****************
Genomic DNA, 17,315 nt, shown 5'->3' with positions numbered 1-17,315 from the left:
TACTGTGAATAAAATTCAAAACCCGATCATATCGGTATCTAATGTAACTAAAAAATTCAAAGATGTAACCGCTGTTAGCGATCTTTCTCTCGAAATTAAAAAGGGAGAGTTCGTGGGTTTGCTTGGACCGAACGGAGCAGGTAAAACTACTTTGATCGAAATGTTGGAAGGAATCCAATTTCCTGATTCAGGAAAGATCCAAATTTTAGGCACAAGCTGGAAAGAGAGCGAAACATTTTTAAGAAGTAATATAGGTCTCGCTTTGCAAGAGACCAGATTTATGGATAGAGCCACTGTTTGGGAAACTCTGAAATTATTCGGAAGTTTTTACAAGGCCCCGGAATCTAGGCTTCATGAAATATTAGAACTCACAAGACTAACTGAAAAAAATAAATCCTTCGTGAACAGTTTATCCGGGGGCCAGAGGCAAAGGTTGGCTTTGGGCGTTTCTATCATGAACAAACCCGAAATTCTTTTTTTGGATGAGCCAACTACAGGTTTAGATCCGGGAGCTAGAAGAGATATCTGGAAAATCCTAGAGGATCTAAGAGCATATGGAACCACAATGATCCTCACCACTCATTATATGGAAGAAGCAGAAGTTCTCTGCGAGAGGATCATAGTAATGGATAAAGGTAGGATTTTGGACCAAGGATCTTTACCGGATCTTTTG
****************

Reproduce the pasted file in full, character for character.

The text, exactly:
Genomic DNA, 17,315 nt, shown 5'->3' with positions numbered 1-17,315 from the left:
TACTGTGAATAAAATTCAAAACCCGATCATATCGGTATCTAATGTAACTAAAAAATTCAAAGATGTAACCGCTGTTAGCGATCTTTCTCTCGAAATTAAAAAGGGAGAGTTCGTGGGTTTGCTTGGACCGAACGGAGCAGGTAAAACTACTTTGATCGAAATGTTGGAAGGAATCCAATTTCCTGATTCAGGAAAGATCCAAATTTTAGGCACAAGCTGGAAAGAGAGCGAAACATTTTTAAGAAGTAATATAGGTCTCGCTTTGCAAGAGACCAGATTTATGGATAGAGCCACTGTTTGGGAAACTCTGAAATTATTCGGAAGTTTTTACAAGGCCCCGGAATCTAGGCTTCATGAAATATTAGAACTCACAAGACTAACTGAAAAAAATAAATCCTTCGTGAACAGTTTATCCGGGGGCCAGAGGCAAAGGTTGGCTTTGGGCGTTTCTATCATGAACAAACCCGAAATTCTTTTTTTGGATGAGCCAACTACAGGTTTAGATCCGGGAGCTAGAAGAGATATCTGGAAAATCCTAGAGGATCTAAGAGCATATGGAACCACAATGATCCTCACCACTCATTATATGGAAGAAGCAGAAGTTCTCTGCGAGAGGATCATAGTAATGGATAAAGGTAGGATTTTGGACCAAGGATCTTTACCGGATCTTTTG